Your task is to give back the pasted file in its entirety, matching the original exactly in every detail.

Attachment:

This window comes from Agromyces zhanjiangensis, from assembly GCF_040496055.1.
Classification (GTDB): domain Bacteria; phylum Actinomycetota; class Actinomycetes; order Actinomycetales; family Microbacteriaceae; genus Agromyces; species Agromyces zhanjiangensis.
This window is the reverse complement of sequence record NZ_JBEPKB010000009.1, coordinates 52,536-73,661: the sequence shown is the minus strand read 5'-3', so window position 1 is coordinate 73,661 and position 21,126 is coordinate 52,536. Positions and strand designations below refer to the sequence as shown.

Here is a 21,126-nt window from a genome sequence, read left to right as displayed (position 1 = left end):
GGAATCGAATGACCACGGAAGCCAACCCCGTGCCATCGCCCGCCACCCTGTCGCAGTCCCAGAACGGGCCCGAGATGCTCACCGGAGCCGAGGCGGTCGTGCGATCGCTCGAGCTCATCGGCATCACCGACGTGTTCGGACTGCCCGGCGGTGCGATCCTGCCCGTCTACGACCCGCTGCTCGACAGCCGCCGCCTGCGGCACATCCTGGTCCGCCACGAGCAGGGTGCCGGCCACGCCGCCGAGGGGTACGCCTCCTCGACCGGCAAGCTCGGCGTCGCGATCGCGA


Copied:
This window comes from Agromyces zhanjiangensis, from assembly GCF_040496055.1.
Classification (GTDB): domain Bacteria; phylum Actinomycetota; class Actinomycetes; order Actinomycetales; family Microbacteriaceae; genus Agromyces; species Agromyces zhanjiangensis.
This window is the reverse complement of sequence record NZ_JBEPKB010000009.1, coordinates 52,536-73,661: the sequence shown is the minus strand read 5'-3', so window position 1 is coordinate 73,661 and position 21,126 is coordinate 52,536. Positions and strand designations below refer to the sequence as shown.

Here is a 21,126-nt window from a genome sequence, read left to right as displayed (position 1 = left end):
GGAATCGAATGACCACGGAAGCCAACCCCGTGCCATCGCCCGCCACCCTGTCGCAGTCCCAGAACGGGCCCGAGATGCTCACCGGAGCCGAGGCGGTCGTGCGATCGCTCGAGCTCATCGGCATCACCGACGTGTTCGGACTGCCCGGCGGTGCGATCCTGCCCGTCTACGACCCGCTGCTCGACAGCCGCCGCCTGCGGCACATCCTGGTCCGCCACGAGCAGGGTGCCGGCCACGCCGCCGAGGGGTACGCCTCCTCGACCGGCAAGCTCGGCGTCGCGATCGCGA